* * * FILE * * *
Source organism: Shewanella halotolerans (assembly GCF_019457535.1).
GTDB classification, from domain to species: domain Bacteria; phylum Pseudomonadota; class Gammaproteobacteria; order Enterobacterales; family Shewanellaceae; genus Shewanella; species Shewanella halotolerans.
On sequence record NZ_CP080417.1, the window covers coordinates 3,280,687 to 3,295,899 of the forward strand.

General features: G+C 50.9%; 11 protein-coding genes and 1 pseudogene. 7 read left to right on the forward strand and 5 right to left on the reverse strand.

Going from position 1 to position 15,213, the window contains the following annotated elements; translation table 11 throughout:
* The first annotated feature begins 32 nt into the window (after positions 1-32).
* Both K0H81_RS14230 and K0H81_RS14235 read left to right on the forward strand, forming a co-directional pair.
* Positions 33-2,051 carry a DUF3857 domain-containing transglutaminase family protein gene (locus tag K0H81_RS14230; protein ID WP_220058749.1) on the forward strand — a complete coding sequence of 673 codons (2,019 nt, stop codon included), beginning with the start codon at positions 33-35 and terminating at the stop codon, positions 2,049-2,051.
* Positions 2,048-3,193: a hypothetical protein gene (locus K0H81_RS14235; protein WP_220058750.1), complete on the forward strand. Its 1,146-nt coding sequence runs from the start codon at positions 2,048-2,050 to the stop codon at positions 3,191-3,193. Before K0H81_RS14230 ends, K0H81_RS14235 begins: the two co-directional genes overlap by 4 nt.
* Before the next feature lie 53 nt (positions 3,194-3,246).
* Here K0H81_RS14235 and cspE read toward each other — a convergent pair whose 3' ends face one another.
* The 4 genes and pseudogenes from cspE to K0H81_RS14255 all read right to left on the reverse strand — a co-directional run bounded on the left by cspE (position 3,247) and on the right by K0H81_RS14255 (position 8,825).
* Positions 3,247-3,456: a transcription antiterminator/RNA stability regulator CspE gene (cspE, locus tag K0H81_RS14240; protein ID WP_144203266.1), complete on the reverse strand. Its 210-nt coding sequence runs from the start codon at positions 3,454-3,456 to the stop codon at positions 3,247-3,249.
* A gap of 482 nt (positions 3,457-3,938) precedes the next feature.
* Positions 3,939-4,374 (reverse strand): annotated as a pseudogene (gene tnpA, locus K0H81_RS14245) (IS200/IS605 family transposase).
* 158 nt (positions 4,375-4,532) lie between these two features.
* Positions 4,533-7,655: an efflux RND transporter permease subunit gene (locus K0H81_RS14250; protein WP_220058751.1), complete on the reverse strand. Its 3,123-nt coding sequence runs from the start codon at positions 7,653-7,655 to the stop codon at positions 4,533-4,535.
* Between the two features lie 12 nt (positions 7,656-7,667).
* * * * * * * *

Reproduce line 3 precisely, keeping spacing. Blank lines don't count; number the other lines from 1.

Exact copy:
On sequence record NZ_CP080417.1, the window covers coordinates 3,280,687 to 3,295,899 of the forward strand.